'Even so, when the question of this kind is raised before the Courts, the Courts must attempt to construe the reference not too technically or in a pedantic manner, but fairly and reasonably. Thus construed, even the inelegant phraseology in framing the issue cannot conceal the fact that in dealing with the issue, the main point which the tribunal will have to consider is whether the strike of the respondents on 27th April 1959 was justified and whether the action of the appellant which followed the said strike is a lock-out or amounts to a closure... Thus, having regard to the content of the dispute covered by issue 2, it would not be right to suggest that the reference precludes the tribunal from entertaining the appellant's plea that what it did on 29th April is in fact not a lock-out but a closure. The fact that the relevant action of the appellant is called a lock-out does not mean that the tribunal must hold it to be a lock-out.'

20. This decision has been referred to by the Tribunal as giving it jurisdiction to examine the question as to whether there was a strike at all. Both sides have referred to this decision in support of their respective contentions. According to the respondents, the fact that the Tribunal could go into the question as to whether there was a lock-out or a closure went to show that the Tribunal's jurisdiction was not limited because of the use of the word 'lock-out' in the second issue so that the Tribunal was precluded from examining the question as to whether there was a lock-out at all while according to the appellants it was because the Tribunal had always to consider whether the issue referred was an industrial dispute that the Tribunal had to scrutinise whether the cessation of business of the company was due to a lock-out which it was competent to adjudicate upon or whether it was due to a closure which was not an industrial dispute at all.

21. In our opinion, there was enough material on the record in that case to show that the company had been trying for some time past to transfer its business elsewhere and the action of the appellant which followed the strike on April 27, 1959 was in fact a closure and not a lock-out. The facts of that case were very special and the decision must be limited to those special facts.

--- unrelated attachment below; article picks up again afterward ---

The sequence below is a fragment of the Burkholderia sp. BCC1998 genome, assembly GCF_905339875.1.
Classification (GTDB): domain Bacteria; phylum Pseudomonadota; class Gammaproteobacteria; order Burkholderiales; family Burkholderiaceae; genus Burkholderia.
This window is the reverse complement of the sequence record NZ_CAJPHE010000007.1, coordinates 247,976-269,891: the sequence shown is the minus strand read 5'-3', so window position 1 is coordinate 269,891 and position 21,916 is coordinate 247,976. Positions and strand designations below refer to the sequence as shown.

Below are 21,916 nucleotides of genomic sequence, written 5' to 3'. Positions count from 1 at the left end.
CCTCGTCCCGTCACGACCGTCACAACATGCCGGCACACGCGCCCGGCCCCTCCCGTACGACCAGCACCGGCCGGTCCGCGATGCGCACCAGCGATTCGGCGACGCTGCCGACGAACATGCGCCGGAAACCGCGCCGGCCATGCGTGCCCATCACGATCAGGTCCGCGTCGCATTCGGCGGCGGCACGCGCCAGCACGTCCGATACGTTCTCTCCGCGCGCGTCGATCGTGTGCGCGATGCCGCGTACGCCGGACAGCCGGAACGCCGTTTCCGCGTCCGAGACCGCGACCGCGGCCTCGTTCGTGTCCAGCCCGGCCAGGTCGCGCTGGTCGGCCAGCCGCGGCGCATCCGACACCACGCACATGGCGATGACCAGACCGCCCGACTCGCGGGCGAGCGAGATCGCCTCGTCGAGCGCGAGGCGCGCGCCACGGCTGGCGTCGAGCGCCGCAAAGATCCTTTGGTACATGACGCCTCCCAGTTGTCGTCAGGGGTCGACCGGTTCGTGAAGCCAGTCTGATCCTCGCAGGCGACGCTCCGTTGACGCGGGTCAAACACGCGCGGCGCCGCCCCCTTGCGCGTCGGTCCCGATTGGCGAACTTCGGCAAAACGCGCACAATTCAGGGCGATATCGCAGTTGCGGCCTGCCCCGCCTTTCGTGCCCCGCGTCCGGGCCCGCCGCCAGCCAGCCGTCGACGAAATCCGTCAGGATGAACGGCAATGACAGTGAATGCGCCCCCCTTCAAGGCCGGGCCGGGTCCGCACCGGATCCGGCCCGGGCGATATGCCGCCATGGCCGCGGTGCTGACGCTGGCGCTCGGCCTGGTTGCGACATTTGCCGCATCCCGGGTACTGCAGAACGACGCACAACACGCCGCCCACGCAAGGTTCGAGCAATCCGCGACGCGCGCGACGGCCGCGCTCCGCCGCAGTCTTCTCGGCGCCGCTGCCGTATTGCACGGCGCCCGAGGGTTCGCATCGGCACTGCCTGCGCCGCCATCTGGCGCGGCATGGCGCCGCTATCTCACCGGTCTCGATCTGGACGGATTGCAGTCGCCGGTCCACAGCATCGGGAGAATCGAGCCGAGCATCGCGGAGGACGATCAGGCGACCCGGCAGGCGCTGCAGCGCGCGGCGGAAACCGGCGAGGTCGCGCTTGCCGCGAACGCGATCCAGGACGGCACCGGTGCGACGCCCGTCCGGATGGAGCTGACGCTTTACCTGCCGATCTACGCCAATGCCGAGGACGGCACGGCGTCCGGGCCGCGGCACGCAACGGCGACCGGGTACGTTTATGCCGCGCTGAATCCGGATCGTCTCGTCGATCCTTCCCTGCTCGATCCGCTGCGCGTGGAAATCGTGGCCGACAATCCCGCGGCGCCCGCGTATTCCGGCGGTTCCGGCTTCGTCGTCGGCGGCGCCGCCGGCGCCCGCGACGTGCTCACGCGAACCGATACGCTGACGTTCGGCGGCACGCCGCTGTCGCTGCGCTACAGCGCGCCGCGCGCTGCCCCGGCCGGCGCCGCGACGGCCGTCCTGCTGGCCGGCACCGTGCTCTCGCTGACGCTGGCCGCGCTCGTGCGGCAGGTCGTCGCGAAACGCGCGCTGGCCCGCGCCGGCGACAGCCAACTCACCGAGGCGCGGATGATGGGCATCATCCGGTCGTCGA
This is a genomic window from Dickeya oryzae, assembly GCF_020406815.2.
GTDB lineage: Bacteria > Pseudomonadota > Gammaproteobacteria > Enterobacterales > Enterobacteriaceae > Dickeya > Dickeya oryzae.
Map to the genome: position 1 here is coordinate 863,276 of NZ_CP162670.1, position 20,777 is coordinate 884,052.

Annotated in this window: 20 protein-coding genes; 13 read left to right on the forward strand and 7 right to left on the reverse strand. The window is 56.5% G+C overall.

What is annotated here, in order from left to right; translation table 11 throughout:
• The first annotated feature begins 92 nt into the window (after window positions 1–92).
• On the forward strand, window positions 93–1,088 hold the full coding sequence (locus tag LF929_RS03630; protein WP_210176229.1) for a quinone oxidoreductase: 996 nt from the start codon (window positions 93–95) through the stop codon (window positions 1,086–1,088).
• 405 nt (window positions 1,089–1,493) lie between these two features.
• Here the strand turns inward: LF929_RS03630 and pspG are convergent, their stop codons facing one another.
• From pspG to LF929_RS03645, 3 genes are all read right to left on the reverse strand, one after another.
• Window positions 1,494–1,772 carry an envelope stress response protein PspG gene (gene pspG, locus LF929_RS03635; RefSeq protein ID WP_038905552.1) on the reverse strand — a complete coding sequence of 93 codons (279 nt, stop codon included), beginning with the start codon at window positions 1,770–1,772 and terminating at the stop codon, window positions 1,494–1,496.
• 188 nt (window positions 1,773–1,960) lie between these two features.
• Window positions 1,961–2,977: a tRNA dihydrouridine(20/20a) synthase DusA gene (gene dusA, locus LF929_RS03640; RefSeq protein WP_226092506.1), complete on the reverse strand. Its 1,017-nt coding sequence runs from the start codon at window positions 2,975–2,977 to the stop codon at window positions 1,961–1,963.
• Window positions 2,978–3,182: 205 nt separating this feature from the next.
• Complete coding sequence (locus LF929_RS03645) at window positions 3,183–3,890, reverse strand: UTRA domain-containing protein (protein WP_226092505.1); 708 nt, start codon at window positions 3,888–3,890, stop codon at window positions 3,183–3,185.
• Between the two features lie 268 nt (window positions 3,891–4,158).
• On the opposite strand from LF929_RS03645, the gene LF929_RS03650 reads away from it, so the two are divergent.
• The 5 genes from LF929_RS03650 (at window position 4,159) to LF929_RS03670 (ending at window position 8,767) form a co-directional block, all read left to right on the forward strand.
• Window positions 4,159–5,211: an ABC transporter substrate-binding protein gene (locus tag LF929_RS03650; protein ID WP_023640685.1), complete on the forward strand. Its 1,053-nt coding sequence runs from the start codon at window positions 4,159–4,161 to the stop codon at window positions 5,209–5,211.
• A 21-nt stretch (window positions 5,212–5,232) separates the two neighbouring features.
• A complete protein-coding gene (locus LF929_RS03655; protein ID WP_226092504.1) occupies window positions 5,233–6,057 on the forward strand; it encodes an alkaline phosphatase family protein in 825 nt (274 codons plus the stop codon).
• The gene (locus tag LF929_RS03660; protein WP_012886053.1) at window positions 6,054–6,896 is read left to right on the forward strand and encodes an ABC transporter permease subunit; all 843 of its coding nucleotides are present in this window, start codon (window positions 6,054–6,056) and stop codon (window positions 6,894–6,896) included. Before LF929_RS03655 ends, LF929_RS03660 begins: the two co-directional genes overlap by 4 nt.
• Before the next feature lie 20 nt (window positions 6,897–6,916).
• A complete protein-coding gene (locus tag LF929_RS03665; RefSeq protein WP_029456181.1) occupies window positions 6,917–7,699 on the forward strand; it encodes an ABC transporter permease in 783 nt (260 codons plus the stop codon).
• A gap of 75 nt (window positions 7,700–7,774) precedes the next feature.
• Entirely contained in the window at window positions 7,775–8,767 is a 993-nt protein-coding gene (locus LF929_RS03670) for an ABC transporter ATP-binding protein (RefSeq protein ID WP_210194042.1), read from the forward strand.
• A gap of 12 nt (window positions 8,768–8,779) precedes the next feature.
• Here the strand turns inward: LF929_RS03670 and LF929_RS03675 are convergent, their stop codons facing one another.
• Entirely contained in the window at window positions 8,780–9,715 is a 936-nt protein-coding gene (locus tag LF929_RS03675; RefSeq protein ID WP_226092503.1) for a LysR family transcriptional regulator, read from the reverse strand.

22. In Syndicate Bank v. Its Workmen [1966] 2 L.L.J. 194 there was a dispute between the appellant bank and its employees with respect to C rank officers which was referred by the Central Government to an Industrial Tribunal in the following terms :-

(1) Whether the Canara Industrial and Banking Syndicate, Ltd., Udipi, is justified in imposing the condition that only such of those workmen would be considered for appointment as officer-trainee and promotion to probationary C rank officers who agree to be governed by the rules of the bank applicable to such officers in respect of the scale of pay and other conditions of service If not, to what relief are such workmen entitled

(2) Whether the bank is justified in imposing the condition of twelve months training as officer-trainee before appointment as C rank officer in addition to the probation prescribed after the appointment as C rank officer If not, to what relief are the workmen entitled

23. Before the tribunal it was contended on behalf of the appellant that the first term of reference proceeded on the assumption that C rank officers were officers of the bank while the workmen urged that the question whether C rank officers were workmen was implicit in the first term of reference. The Tribunal accepted the plea of the respondents and proceeded to consider that question. It came to the conclusion that C rank officers were workmen. On the question whether the imposition of the condition that workmen would only be promoted as C rank officers if they accepted the condition that they would be governed by the rules of the bank, it found against the appellant. Before this Court it was argued on behalf of the appellant that there was no reference on the question of the status of C rank officers and the tribunal went beyond the terms of reference when it decided that C rank officers were workmen. It was held by this Court :

'that the first term of reference had implicit in it the question whether C rank officers were workmen or not. If that were not so, there would be no sense in the reference, for if C rank officers were assumed to be non-workmen, the bank would be justified in prescribing conditions of service with respect to its officers and there would be no reference under the Act with respect to conditions imposed by the bank on its officers who were not workmen.'